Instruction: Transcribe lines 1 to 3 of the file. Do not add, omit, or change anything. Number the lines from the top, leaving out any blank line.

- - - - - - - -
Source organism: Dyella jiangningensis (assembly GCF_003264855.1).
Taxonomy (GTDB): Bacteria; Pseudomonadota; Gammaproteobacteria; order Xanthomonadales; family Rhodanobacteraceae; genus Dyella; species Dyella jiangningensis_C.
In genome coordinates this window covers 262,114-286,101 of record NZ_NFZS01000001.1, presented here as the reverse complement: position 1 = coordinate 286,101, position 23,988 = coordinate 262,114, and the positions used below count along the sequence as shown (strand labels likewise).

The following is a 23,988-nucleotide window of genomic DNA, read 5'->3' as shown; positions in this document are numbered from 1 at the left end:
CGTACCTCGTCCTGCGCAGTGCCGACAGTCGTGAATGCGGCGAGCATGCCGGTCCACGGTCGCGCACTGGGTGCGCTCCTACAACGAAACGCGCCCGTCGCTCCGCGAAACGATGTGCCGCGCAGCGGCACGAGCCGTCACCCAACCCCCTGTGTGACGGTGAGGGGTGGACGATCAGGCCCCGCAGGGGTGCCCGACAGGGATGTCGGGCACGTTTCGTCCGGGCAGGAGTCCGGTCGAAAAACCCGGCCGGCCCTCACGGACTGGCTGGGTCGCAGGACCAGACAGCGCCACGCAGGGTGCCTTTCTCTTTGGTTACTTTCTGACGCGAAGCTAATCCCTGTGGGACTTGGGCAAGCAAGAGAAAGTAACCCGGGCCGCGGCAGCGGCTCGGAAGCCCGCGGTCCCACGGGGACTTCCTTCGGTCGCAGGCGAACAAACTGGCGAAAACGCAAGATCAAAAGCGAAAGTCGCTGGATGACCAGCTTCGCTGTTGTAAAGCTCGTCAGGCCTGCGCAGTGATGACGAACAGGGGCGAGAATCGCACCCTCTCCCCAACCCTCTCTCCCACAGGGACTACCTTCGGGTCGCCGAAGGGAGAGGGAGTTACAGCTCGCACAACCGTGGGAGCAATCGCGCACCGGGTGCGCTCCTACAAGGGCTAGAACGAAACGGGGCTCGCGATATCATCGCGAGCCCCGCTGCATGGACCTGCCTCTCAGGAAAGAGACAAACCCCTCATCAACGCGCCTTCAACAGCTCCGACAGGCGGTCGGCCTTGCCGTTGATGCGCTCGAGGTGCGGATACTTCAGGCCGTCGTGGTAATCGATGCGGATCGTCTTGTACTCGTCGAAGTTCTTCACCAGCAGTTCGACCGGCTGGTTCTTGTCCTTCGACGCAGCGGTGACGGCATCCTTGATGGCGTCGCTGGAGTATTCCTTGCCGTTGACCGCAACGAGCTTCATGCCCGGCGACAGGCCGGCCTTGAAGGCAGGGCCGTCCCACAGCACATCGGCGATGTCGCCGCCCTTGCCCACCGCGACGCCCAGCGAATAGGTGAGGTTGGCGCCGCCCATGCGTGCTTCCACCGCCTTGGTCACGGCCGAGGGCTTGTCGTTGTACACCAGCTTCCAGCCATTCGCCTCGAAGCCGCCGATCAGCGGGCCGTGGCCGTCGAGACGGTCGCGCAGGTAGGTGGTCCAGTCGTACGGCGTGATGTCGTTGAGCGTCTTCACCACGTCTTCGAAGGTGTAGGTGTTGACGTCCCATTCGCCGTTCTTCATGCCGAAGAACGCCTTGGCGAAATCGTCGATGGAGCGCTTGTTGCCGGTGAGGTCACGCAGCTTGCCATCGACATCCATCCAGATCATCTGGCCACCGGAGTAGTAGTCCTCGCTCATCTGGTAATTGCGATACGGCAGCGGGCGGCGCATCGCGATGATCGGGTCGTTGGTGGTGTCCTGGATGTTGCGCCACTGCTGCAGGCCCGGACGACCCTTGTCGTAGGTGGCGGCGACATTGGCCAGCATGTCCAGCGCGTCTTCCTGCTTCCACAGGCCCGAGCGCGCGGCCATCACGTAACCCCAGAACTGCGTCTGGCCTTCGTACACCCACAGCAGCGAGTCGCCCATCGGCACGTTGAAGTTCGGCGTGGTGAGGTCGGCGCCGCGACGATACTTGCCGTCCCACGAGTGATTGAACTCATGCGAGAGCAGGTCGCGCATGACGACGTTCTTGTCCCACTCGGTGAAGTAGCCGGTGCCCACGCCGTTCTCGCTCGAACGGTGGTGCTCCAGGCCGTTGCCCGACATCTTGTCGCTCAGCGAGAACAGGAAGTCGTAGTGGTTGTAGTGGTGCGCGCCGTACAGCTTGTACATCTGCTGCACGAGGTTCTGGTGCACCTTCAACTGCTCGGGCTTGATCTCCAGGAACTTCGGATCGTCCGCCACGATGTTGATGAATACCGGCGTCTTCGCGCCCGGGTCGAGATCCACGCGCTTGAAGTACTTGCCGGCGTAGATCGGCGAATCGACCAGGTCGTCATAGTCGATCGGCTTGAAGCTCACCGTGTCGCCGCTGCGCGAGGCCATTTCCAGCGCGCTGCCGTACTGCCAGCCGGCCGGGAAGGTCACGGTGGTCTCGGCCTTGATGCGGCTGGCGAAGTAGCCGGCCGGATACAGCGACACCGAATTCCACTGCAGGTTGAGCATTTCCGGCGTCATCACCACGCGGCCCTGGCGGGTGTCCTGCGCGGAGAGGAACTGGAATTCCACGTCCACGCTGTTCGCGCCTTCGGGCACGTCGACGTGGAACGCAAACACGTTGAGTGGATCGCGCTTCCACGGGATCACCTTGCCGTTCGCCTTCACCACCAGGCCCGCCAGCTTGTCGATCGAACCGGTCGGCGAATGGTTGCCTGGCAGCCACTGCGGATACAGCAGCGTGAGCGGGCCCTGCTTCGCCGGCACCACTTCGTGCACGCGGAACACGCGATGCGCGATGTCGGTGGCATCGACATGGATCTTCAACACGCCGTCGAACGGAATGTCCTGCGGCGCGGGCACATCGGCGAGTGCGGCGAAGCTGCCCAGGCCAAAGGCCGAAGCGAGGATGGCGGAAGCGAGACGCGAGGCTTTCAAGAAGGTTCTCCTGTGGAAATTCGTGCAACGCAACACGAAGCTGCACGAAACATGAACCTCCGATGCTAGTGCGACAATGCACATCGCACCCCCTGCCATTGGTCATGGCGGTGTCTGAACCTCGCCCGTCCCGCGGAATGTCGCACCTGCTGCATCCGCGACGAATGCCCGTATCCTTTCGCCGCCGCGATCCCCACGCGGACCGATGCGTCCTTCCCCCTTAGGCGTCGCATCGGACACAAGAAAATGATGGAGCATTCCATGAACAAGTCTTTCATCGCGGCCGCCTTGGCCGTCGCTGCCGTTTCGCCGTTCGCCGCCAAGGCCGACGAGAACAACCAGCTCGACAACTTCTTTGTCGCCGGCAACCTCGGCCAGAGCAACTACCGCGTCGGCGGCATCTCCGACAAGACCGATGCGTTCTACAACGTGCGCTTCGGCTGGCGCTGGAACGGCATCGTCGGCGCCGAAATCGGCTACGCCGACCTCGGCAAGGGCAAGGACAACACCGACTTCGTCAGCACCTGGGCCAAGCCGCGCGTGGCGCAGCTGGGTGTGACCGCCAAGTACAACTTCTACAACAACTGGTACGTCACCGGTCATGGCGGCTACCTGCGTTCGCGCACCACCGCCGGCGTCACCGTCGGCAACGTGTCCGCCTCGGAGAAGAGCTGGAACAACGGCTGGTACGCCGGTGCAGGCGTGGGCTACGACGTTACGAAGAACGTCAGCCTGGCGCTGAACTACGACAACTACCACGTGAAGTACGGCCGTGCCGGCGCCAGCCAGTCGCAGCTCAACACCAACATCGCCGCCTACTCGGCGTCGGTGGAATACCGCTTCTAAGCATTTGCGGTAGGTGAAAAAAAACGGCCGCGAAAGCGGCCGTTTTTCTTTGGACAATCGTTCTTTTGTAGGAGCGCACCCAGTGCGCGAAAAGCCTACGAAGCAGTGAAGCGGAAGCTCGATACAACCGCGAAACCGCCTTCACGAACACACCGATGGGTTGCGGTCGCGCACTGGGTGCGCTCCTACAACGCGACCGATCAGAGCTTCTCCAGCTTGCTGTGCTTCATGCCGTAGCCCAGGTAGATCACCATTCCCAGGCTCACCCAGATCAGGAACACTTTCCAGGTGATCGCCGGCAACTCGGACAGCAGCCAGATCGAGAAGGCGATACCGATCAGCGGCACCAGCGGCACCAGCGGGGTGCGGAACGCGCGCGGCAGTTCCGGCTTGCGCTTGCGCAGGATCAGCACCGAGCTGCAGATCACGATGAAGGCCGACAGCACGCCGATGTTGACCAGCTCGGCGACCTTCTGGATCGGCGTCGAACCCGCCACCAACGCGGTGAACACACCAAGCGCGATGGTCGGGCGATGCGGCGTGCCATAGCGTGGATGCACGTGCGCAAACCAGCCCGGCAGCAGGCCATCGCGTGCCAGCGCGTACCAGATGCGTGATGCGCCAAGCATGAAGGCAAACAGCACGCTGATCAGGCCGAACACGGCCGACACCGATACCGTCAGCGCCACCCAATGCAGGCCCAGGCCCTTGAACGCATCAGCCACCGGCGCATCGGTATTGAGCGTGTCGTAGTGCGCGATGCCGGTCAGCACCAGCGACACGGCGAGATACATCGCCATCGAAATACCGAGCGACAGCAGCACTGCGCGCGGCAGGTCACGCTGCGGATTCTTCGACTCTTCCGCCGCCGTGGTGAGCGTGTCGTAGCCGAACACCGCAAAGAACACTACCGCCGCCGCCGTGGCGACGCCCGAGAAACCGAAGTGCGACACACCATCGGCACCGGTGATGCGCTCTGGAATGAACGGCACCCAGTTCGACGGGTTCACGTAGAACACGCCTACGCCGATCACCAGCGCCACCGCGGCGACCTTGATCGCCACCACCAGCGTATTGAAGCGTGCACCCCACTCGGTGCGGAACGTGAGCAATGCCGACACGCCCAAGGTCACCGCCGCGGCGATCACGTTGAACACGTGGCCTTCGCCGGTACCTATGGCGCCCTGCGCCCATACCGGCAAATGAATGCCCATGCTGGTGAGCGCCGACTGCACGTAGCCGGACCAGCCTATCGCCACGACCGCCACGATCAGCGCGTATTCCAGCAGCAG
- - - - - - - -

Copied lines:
Source organism: Dyella jiangningensis (assembly GCF_003264855.1).
Taxonomy (GTDB): Bacteria; Pseudomonadota; Gammaproteobacteria; order Xanthomonadales; family Rhodanobacteraceae; genus Dyella; species Dyella jiangningensis_C.
In genome coordinates this window covers 262,114-286,101 of record NZ_NFZS01000001.1, presented here as the reverse complement: position 1 = coordinate 286,101, position 23,988 = coordinate 262,114, and the positions used below count along the sequence as shown (strand labels likewise).